In any case, while it is fun to debate different routes for SW light rail, it’s not going to happen. Portland should not and will not build any more rail for a long time to come. The money and the demand is not there. It never really was there, and now the spigot has stopped and the bills are coming due. Time to get the house in order by buying a new bus fleet, restoring and expanding the frequent network, and maybe build some BRT lines. Rail can wait for a better tax base and a willingness to build real density both in Portland and in the suburbs.

  2. Interesting exercise, but I agree with zefwagner about the routing. This really only helps during events in the Rose quarter. Someone from SW wanting to get to downtown, (where the jobs are, where the cultural events are, where the transit mall is, etc) would have to change to an Orange line Max or streetcar at the South Waterfront station. That would make this new Purple line a lot less useful to the people that it would serve.

    Anyone wanting to go to the Central Eastside can change to the streetcar or a bus, until there is enough demand there to justify greater service.

  3. Folks coming from Vancouver don’t take the Yellow Line, it’s ungodly slow. They hop the CTRAN 105 or another Express service directly to the bus mall, Pill Hill or Lloyd Center nonstop from Vancouver.

  4. But most of the trips from Vancouver do not go downtown or even to the Central City, they are to the thousands of jobs in Rivergate, Swan Island, Interstate Corridor, Lower Albina and Columbia Corridor, to which C-Tran provides no service. These destinations can be reached only by the Yellow Line MAX and/or TriMet bus connections.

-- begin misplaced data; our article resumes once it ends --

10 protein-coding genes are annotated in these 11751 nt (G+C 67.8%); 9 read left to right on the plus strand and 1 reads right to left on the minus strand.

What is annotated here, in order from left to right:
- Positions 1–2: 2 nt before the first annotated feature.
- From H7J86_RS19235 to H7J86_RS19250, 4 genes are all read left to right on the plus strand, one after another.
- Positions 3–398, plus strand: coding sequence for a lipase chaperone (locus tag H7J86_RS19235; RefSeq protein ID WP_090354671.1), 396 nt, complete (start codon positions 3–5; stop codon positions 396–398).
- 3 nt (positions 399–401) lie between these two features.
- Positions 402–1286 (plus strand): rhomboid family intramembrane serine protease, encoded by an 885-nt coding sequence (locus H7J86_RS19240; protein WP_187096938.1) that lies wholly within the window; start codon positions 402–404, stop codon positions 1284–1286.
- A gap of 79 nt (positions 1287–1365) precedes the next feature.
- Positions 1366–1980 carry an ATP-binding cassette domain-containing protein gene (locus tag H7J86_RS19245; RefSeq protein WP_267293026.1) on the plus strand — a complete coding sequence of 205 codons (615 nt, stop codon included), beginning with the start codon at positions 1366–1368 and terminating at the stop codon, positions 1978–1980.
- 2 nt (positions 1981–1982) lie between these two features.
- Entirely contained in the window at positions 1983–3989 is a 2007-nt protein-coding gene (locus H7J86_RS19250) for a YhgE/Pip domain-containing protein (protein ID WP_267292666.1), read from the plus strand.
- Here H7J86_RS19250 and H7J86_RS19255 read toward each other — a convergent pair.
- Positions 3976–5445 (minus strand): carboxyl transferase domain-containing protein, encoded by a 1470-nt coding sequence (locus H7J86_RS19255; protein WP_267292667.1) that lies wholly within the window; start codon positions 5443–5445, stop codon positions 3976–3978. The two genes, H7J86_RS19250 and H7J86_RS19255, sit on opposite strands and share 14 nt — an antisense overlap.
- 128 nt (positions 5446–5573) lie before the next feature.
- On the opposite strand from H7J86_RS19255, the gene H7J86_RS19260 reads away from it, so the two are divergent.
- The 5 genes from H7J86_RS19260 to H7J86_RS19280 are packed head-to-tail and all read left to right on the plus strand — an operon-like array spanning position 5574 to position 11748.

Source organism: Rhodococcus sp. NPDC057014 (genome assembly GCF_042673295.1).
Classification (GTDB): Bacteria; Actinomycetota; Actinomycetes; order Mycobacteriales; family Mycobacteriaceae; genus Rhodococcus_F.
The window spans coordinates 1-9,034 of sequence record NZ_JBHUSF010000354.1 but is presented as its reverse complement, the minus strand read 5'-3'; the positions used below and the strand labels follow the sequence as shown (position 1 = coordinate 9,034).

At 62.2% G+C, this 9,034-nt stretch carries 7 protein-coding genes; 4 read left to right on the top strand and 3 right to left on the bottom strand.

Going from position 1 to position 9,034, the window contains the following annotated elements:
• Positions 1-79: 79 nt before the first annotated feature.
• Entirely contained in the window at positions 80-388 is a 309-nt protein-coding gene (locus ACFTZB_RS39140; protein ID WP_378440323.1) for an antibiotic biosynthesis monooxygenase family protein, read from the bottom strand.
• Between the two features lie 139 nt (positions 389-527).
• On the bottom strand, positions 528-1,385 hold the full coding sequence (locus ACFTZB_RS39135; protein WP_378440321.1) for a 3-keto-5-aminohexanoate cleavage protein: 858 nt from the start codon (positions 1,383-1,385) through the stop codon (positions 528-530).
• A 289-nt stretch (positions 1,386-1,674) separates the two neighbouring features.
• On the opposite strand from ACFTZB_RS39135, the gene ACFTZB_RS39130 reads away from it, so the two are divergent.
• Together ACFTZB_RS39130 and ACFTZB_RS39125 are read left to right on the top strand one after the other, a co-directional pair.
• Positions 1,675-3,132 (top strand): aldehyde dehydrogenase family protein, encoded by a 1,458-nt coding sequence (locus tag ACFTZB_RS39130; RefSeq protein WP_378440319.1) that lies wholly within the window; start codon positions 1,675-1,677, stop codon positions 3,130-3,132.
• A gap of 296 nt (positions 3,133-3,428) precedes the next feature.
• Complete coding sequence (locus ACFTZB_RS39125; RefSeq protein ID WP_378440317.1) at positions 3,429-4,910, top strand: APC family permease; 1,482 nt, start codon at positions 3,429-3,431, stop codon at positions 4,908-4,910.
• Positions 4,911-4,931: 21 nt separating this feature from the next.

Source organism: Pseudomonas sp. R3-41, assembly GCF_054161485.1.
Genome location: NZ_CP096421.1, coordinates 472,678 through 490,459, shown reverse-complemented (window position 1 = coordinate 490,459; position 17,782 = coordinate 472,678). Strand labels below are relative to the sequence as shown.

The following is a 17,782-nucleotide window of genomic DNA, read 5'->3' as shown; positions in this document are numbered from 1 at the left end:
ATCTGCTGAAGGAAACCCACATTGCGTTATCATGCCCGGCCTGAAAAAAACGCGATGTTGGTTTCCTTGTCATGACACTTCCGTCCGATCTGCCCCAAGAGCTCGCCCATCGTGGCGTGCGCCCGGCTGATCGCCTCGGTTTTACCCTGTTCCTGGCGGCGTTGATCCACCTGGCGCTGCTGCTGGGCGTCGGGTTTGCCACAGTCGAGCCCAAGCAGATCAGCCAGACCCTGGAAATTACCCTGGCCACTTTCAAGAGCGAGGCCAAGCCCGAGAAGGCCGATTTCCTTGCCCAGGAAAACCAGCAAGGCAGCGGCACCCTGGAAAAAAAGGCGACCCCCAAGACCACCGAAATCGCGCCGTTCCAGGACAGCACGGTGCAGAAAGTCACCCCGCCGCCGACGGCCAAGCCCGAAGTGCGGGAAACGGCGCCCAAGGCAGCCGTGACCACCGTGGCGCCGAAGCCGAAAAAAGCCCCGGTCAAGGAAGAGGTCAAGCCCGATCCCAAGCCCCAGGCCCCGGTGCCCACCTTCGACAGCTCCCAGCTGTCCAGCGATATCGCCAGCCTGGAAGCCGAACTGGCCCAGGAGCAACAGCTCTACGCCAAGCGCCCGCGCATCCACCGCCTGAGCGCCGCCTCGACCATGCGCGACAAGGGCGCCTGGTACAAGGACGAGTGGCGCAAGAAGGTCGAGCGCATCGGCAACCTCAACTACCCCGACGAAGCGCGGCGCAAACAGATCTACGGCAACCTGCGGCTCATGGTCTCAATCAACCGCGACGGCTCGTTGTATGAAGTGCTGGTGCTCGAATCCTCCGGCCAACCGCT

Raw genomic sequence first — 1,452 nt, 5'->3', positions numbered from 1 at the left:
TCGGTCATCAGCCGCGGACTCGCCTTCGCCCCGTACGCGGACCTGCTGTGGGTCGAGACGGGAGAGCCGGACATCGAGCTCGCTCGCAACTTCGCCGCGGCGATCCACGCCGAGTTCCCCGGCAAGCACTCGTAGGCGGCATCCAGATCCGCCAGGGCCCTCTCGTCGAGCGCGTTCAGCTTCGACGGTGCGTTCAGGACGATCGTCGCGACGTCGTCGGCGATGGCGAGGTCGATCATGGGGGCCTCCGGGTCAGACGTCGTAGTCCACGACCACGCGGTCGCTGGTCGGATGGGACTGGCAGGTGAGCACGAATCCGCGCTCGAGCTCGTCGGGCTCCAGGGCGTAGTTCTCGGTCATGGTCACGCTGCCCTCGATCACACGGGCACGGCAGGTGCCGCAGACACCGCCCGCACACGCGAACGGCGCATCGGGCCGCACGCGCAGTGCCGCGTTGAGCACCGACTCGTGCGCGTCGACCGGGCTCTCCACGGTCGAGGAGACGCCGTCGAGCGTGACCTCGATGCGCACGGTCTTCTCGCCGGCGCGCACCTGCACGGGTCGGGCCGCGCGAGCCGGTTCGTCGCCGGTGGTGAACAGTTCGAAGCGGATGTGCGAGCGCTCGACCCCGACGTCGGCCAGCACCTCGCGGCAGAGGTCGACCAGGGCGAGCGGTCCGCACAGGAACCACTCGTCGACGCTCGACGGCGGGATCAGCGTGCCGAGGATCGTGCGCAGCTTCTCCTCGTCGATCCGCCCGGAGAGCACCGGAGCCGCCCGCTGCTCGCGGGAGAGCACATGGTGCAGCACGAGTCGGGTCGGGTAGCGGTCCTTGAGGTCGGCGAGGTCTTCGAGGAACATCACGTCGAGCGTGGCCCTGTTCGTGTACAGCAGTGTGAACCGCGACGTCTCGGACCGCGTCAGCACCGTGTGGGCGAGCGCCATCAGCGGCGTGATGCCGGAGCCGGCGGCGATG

C-tran needs to turn the 105 around at Delta Park/Vanport.

  5. @Lenny Well, tons of people do take it from Portland as well. A better idea would be to have it stop at Delta Park somehow for MAX and maybe bring the 11/16 from Jubitz to that station for efficient Vancouver/Rivergate connections. Running the 85 downtwn, I believe, should have been done by now so if that were to happen it could meet the 105 down there.

  6. Bypassing Downtown isn’t an option for the SW Corridor. Forcing transfers from the Eastside would take longer and cause more problems than simply going straight up the “ungodly slow” Transit Mall alignment. Actually, that alignment isn’t as bad as the Red/Blue alignment until you reach Union Station and the Steele Bridge. THAT section is ungodly slow and unsustainable in the long run, but that’s another topic.

    I do think, however, that there seems to be a shift in thinking about where the SW line should end. Instead of continuing straight out 99W from the Tigard TC to King City or Sherwood, turning south and hitting the edge of Kruse Way, Lower Boones/Bridgeport and Tualatin makes more sense. Whether that’s within the WES ROW or parallel to it (say 217 and I-5) remains to be seen.

  7. I think the Yellow line should be realigned to go over the broadway bridge (sharing the new streetcar tracks). It could serve the future Blanchard site and it would be a few hundred feet shorter than the current alignment. It also avoids the need to run all trains across the same chokepoint. The Yellow line would be slightly farther from the Rose Quarter but I don’t know that that’s a problem.

  8. If you were going to run a transit spine on the east side, wouldn’t you want it to be farther from the river? It seems like serving both east and west of the line would be useful. Probably along MLK, 7th or 12th

  9. Not a bad alignment, although I don’t see the benefit of the eastside detour; a direct PSU-PCC connection seems more useful to me in the long run. Besides, the track is already there.